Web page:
International Day against Nuclear Tests – Towards a Safer World
28 August 2015
At the initiative of Kazakhstan, 29 August was declared as the International Day Against Nuclear Tests by the UN’s General Assembly in 2009. The day aims to raise awareness about the dangers of nuclear tests and calls for a total ban. The date marks both the first nuclear test conducted at the Semipalatinsk nuclear test site in 1949, as well as the site’s closure in 1991 by modern-day Kazakhstan.
Poisoned groundwater, cancer, leukaemia, radioactive fallout — these are among the poisonous legacies of nuclear testing. The best way to honour the victims of past tests is to prevent any in the future.UN Secretary-General Ban Ki-moon
To mark this year’s International Day Against Nuclear Tests an exhibition of art related to nuclear testing and nuclear weapons by artists from Austria, China, Kazakhstan, and the United States was on display at the Vienna International Centre. It culminated in a formal event on the eve of the Day itself which was attended by a large number of representatives of the Vienna diplomatic community, NGOs and media. The Chinese Artists’ Association and the Permanent Mission of Kazakhstan to the International Organizations in Vienna supported the exhibition and the event.
In his opening remarks Executive Secretary Lassina Zerbo highlighted the ability of art to instil new momentum into the political discourse, so that an international ban of nuclear weapons tests might soon become a reality.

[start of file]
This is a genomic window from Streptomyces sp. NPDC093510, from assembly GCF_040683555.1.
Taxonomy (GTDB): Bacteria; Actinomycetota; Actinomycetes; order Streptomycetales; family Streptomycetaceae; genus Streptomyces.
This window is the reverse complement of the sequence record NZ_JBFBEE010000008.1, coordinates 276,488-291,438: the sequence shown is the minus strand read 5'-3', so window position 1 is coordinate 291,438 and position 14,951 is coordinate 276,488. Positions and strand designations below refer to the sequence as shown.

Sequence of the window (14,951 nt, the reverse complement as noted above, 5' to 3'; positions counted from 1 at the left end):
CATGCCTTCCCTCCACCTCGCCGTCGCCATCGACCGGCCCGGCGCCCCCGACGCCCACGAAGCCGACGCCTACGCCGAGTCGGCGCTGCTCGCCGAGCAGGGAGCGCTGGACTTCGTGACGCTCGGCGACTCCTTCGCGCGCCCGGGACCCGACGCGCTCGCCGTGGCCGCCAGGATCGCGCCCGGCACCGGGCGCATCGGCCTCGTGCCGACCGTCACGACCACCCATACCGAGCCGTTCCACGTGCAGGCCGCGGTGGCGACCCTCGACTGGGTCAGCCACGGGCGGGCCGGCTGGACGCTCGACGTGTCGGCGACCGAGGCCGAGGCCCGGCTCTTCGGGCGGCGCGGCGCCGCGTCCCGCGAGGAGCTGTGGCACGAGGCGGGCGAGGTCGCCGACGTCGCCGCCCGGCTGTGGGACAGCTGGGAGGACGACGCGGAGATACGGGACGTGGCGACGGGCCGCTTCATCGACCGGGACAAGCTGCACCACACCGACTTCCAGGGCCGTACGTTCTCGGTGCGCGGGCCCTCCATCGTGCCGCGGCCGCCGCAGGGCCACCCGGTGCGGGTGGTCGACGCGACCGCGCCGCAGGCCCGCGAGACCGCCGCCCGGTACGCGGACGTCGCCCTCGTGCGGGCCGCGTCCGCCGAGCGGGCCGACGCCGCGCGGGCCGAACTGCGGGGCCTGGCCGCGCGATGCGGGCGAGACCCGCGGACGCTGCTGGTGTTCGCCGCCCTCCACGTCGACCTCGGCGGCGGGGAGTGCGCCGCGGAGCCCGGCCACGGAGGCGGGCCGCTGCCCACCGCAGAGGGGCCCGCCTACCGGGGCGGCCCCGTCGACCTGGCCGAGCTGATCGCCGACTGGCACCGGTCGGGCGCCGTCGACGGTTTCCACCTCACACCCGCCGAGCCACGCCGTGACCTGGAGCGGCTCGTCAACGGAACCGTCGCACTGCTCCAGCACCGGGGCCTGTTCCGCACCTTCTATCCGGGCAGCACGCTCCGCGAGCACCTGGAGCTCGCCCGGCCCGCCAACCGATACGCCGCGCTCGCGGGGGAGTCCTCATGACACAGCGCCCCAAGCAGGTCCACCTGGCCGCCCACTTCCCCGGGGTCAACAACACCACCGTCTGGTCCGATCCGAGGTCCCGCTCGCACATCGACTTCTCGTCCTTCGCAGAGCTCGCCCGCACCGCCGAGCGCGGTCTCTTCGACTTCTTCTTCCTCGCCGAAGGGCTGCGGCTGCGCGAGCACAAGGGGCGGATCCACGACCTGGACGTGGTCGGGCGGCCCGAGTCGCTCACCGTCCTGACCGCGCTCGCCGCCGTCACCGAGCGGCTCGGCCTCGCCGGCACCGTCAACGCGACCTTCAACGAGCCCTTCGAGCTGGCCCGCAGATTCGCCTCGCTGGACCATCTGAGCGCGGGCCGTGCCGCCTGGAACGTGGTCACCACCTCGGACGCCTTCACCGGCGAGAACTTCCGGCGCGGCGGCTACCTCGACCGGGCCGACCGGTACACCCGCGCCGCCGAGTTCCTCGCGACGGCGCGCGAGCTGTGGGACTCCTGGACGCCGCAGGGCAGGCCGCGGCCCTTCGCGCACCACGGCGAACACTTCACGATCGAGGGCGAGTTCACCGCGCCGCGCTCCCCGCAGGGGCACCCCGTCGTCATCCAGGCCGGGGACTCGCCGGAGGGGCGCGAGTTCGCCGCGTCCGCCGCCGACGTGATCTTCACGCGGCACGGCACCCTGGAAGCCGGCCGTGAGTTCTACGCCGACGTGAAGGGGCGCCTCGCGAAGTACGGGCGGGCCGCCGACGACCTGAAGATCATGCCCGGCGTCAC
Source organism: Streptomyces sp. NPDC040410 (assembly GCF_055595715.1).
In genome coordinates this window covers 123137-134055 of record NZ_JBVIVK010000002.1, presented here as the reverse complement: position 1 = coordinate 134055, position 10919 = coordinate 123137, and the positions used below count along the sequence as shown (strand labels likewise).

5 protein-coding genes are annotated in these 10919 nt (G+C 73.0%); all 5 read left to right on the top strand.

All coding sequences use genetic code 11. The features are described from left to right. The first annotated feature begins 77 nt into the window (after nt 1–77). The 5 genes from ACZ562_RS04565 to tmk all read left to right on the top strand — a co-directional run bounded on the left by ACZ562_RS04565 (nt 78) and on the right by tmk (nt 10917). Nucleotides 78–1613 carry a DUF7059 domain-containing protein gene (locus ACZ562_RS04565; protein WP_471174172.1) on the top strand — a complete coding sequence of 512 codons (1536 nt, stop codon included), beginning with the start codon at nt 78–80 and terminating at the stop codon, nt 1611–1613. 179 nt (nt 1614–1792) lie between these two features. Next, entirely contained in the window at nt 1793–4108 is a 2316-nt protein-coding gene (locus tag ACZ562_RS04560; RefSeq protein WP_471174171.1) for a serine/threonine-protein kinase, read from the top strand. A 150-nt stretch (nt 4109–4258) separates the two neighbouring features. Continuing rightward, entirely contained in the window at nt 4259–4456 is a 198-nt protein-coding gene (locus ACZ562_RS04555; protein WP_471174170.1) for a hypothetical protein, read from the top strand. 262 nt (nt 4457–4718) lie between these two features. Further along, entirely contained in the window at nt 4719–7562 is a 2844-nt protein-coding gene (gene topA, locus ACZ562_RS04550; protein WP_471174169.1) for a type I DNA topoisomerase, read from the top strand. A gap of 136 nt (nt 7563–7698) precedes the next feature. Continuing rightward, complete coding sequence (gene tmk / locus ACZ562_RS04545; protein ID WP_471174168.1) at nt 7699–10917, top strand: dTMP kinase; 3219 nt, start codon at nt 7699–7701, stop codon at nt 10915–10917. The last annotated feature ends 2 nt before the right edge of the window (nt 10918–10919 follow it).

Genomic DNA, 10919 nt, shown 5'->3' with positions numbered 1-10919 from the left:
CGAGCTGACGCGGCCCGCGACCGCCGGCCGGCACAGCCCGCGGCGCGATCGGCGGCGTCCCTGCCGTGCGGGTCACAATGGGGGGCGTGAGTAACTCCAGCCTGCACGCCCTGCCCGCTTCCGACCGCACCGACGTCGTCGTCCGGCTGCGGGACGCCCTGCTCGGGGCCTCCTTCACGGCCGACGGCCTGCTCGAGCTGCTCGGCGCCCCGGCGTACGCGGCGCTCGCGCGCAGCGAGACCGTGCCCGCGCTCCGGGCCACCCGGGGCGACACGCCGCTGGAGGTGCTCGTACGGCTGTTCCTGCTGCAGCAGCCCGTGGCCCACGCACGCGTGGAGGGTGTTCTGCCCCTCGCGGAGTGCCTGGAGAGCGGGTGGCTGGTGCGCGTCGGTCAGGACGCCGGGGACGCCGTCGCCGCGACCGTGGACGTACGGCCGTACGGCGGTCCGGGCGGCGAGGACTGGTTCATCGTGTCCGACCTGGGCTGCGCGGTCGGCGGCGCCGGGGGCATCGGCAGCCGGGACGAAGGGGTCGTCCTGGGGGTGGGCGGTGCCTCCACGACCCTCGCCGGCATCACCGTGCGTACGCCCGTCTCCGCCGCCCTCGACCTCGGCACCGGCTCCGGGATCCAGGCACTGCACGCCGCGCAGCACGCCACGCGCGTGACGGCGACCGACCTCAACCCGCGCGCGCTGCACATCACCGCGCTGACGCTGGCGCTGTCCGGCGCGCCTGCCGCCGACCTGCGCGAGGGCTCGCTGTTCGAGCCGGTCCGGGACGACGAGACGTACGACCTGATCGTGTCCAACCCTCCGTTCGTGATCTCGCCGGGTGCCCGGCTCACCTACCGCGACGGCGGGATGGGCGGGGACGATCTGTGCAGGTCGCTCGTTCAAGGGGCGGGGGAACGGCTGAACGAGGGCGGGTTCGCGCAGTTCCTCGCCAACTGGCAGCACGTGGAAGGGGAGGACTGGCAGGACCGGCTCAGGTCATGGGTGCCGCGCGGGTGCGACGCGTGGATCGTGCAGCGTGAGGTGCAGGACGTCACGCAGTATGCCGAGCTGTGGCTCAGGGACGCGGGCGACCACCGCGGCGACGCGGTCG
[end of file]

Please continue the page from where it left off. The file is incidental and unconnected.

August 29 serves as reminder that banning nuclear testing remains unfinished business. […] I am convinced that art can help us build awareness for the CTBT in new ways. Art appeals to us personally; it touches us on an emotional and aesthetic level. It can open new doors and let us see issues in a new light.CTBTO Executive Secretary Lassina Zerbo
In his statement delivered on behalf of the Permanent Representative of Kazakhstan, Minister Counsellor Sergei Savelyev emphasised Kazakhstan’s continuing efforts in nuclear disarmament and in realizing the nuclear test ban. He remarked on the legacy of nuclear testing which continues to burden Kazakh communities to this date, and invited participants to support the ATOM project, a recent Kazakh-led global campaign to galvanise public support for the CTBT.
The Comprehensive Test-Ban Treaty is a milestone for mankind on their way towards building a world free of nuclear weapons. It is a major pillar of the international arms control, disarmament and non-proliferation system, and plays an important role in promoting international peace and security. We are glad to see the Treaty is becoming more universal and its purpose and objective are broadly recognized and supported by the international community.HE Mr Jingye Cheng,
Permanent Representative of China to the International Organizations in Vienna
The ultimate goal of art is to eulogize peace… artists around the globe will be able to enhance the awareness towards nuclear tests, to fight against anti-peace activity and to push forward the elimination of nuclear tests.Xiaoyu Li
Thanks to organizations like this, something is being done [about these global issues] and I am happy to support such a cause.Clay Lipsky
The works of art on display showed a wide variety and diversity of experiences and of creative expression. Mediums ranged from Chinese calligraphy, to painting to photo collages. The difference in the tone and emphases of the artworks also demonstrated the freedom which art offers to engage with nuclear testing on a personal level. While some works were disquieting and emphasized the effects of nuclear tests, others were ironic and darkly satirical. Many looked hopefully towards a future free of nuclear weapons, conveying messages of peace. In one aspect they all seemed to agree: that banning nuclear tests and eliminating weapons should be an international priority.
The art on display had previously been shown in China and will now travel to New York to be shown on the margins of the CTBT Article XIV Conference at the end of September.